Interreligious endowments in the strict sense were beyond the imagination of medieval founders and churchmen alike. Among similar phenomena, however, Latin Christendom did experience changes of monastic observances, which were often shaped as refoundations. In the late eleventh century, when monastic reform movements became increasingly important, a number of canonries (communities of secular clerics) were reorganized as monasteries. Hasungen in Hesse is an interesting case, founded and refounded by the same bishop for spiritual, political and personal reasons. This paper looks at the reaction of the former canons. By analysing charters and narrative evidence, it asks about their agency in adapting to the change of observance. Although monastic “reform” had the potential to marginalize the former canons, they not only accepted the refoundation: during the eventful first decades of the new monastery, they managed to keep alive the memory of, and connections to, the social environment which their pre-monastic community had been rooted in.

Open Access
In: Endowment Studies

Abstract

Though the self-presentation of the Holy Mountain as a bastion of Orthodoxy and implacable foe of church union is in some respects justified, popes and western rulers in fact played an important, and not always a hostile, role in the history of Mount Athos. Some of the founding figures of Athonite monasticism had Roman connections, and there were even periods in which the monasteries of Mount Athos sought the protection of popes and potentates from the West. While Athonite archives contain numerous charters stemming from Byzantine and other Orthodox rulers, and the monasteries’ vast Ottoman holdings have received increasing attention in recent years, charters issued by Latin Christian potentates and prelates have largely been overlooked. This contribution adds new information to previous studies of the relationship of Mount Athos with the Medieval West and applies the notion of interreligious founding to the Athonite context, attempting thereby to nuance the notion that Byzantine and Latin religious patronage operated in mutually exclusive spheres, even after the so-called “Great Schism” of 1054.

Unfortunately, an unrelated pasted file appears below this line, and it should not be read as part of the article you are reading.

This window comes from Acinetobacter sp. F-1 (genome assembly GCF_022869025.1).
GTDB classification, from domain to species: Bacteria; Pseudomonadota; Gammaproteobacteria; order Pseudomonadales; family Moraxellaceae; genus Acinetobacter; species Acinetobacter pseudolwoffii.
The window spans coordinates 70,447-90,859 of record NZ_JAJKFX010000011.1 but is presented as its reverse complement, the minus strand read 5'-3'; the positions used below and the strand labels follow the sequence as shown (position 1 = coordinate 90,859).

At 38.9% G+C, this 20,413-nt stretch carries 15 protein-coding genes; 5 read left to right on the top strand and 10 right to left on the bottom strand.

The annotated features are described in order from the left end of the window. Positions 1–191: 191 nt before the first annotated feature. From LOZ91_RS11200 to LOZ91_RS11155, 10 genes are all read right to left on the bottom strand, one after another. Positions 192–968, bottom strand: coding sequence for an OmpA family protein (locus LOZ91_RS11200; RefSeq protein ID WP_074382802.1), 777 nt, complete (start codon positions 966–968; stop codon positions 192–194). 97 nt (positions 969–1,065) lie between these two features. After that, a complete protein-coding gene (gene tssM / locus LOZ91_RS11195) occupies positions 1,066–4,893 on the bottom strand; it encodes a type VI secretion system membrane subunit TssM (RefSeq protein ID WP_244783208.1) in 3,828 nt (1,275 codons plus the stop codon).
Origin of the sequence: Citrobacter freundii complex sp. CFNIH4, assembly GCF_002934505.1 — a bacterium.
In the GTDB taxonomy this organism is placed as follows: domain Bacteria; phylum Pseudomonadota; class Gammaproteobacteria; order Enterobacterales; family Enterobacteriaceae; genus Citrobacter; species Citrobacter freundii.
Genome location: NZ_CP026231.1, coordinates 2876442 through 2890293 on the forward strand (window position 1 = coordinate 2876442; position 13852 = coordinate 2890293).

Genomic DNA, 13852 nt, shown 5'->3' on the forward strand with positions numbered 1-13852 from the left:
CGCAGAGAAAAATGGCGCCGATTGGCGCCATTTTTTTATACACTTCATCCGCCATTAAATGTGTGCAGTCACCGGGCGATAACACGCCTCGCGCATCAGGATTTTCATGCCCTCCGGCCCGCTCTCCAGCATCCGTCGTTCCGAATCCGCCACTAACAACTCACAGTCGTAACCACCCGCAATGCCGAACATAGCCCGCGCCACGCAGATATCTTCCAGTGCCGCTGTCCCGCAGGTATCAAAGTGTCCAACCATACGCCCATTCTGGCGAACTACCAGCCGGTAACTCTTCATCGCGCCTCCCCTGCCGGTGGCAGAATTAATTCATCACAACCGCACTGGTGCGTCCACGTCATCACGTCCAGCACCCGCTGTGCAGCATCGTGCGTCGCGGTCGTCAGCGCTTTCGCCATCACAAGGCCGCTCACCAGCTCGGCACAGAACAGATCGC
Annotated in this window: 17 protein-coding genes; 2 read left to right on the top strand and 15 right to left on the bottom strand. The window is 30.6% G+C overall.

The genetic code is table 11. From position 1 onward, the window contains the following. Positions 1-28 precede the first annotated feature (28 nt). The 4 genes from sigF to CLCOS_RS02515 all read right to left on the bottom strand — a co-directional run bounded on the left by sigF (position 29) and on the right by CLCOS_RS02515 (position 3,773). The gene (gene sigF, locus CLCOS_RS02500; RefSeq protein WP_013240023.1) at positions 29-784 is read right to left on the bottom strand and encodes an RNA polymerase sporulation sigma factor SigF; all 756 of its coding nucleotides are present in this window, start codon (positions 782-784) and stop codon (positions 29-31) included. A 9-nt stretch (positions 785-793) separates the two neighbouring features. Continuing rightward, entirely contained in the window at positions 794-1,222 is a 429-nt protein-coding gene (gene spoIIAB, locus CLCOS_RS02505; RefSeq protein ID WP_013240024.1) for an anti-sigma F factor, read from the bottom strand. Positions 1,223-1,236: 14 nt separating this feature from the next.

Open Access
In: Endowment Studies

Abstract

The testament of Kale (in religion Maria), written in the year 1098 and transmitted by copy in the archive of Iviron Monastery on Mount Athos, constitutes one of the most remarkable documents of the Moyen Âge grec. While its contents have hitherto been analyzed through the lens of economic and rural history, her will contains exhaustive commemorative prescriptions which shed light on how Byzantine founders sought to preserve their memory. The present contribution examines this testament, along with related documents, as a remarkable expression of Maria’s concern for the salvation of her soul, and that of her spouse, which she sought to realize through memorial services, charitable distributions and commemorative feasting. The testament makes clear that Maria pursued various commemorative strategies to perpetuate her own memory and that of her deceased husband: to this end, she incentivized several groups of people with bequests to pray for her after her death. A complete translation of the testament into English is offered along with an annotated commentary in an appendix.

Open Access
In: Endowment Studies
Free access
In: Endowment Studies